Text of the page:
It's been an educational, vertebrae-crunching six years, but MINE: El Despojo de María Zacarías Bernal de Berreyesa is now off to my hoped-for publisher and SJSU! Here's a little intro to Zacarías and her tale.
María Zacarías Bernal de Berreyesa was a Spanish-Mexican matriarch of early San José. The Bernals and Berreyesas had arrived in San Francisco in 1776, and helped settle the Bay Area throughout the mid-1800s; Zacarías’s father and husband were ranchers of neighboring estates in San José, and the hides-and-tallow trade had made them rich.
But in 1846 John C. Frémont came to town, and began his destruction of Zacarías’s world. With his support (if not instigation), the Bear Flaggers revolted and captured three of her sons. When her husband rode north to check on their welfare, he was murdered by Kit Carson, acting on Frémont’s order.
When the Gold Rushers swarmed in three years later, the widow’s land ownership was questioned—as were all Californio claims of land ownership. Zacarias, though, had a quicksilver mine on her land, and that metal made gold much easier to refine. Mercury rose in price, and sixty claimants rose against her—squatters, capitalists, and their lawyers. Even President Lincoln sent men to claim the mine, but she held her ground all the way to the U.S. Supreme Court.
In 1863 the mine operations were decided to be on her rancho, but by the time that league of land was affirmed to be hers, it had been sold to cover legal bills. Financial losses were meaningless, though, because by then she had also lost nine of ten sons—some of them to violence and vigilante mobs, fueled by the tensions over the land and mines—seven sons gone in one turbulent decade alone.
It is our overlapped places and fears that connect Zacarías and me. Rancho San Vicente, so integral to her life and livelihood, has felt like “mine” for decades. It is still open land, except for the corner where my children’s grade school stands, and I have spent countless hours along her creek, journaling my thoughts and worries. So I have told Zacarías’s tale of losses through connections of the heart, weaving our experiences together in situ to “ground” our empathy, playing out our stories on our common stage, under the influence of places and seasons we have shared across time.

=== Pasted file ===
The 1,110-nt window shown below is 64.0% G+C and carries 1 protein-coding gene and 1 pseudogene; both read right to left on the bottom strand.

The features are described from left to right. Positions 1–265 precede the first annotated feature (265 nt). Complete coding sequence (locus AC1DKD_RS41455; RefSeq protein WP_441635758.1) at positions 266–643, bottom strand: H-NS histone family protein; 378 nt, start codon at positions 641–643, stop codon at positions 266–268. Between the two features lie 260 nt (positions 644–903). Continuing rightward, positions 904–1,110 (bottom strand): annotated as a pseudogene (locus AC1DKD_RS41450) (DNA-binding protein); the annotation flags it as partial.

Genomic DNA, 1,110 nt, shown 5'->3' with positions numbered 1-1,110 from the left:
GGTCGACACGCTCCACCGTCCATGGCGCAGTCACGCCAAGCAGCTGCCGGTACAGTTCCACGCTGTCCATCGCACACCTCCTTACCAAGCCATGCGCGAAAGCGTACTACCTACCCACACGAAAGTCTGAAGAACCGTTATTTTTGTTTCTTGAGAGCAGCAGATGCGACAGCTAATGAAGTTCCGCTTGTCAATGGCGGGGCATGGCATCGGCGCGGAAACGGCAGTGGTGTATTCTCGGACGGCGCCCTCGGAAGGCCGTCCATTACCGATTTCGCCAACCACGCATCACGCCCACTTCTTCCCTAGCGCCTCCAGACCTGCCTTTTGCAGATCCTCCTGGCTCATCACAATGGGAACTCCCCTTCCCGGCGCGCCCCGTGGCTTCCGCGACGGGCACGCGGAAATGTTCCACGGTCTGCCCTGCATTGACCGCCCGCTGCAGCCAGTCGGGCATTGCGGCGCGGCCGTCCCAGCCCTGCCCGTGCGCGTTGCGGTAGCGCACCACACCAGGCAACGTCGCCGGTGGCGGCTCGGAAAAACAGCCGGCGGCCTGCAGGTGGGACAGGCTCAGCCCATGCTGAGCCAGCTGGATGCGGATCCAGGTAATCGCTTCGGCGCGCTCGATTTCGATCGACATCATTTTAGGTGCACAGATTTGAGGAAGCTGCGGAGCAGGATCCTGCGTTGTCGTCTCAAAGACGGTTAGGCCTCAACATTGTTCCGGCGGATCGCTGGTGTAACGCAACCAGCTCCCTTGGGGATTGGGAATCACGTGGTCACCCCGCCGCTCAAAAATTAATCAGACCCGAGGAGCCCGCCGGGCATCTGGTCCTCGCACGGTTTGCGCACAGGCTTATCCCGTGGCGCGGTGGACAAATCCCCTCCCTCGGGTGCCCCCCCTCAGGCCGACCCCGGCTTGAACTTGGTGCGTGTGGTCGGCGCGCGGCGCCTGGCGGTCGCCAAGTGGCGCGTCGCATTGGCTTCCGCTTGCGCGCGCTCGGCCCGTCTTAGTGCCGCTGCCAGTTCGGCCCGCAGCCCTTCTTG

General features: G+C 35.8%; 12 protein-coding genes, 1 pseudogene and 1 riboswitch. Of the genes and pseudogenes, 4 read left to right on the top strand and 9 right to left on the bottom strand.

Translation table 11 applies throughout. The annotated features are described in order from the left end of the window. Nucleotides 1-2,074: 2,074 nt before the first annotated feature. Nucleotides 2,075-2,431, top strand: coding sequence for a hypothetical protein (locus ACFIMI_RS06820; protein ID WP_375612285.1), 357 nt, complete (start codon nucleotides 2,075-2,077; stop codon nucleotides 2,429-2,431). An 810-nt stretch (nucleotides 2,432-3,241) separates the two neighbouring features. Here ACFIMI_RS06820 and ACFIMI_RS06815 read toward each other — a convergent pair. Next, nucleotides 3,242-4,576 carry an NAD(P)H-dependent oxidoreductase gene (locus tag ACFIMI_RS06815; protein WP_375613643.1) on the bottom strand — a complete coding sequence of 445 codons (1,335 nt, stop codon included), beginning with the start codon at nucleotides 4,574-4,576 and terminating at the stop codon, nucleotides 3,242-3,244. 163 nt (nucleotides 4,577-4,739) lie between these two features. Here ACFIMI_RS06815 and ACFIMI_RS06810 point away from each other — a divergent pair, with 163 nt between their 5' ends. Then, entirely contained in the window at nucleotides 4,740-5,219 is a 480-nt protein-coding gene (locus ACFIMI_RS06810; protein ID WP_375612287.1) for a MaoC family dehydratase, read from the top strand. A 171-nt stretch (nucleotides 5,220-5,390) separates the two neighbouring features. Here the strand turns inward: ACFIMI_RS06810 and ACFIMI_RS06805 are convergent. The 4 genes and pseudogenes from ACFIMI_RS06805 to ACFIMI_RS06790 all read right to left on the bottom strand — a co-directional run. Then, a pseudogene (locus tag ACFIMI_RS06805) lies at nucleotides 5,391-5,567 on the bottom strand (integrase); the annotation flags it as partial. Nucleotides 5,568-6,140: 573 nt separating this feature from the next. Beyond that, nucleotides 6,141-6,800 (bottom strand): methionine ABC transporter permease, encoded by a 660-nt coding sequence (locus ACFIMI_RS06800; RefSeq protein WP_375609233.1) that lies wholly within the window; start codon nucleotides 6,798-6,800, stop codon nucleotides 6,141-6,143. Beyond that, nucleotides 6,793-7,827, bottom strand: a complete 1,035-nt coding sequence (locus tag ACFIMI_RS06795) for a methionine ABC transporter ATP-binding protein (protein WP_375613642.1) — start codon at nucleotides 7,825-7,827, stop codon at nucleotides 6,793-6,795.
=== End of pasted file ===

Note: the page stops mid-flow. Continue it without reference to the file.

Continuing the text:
Like most Californians, I grew up with a fourth-grade, mission-project vision of our state’s earliest history: I remembered only bell towers, and gray-robed priests, and smallpox epidemics that had killed many Indians. I knew nothing of the Californios who had “owned” the land for seventy-plus years, of their permanent disruption by the massive influx of foreigners—whites—after 1848. Research showed me what American greed cost Zacarías and her people, but my heart showed me who she was through places and sons. I have looked at her life through the lens of our love for both. MINE is intended to resonate across cultural and political lines, to create empathy for Zacarías as a mother and woman, and to deepen awareness of our state’s Spanish-Mexican roots.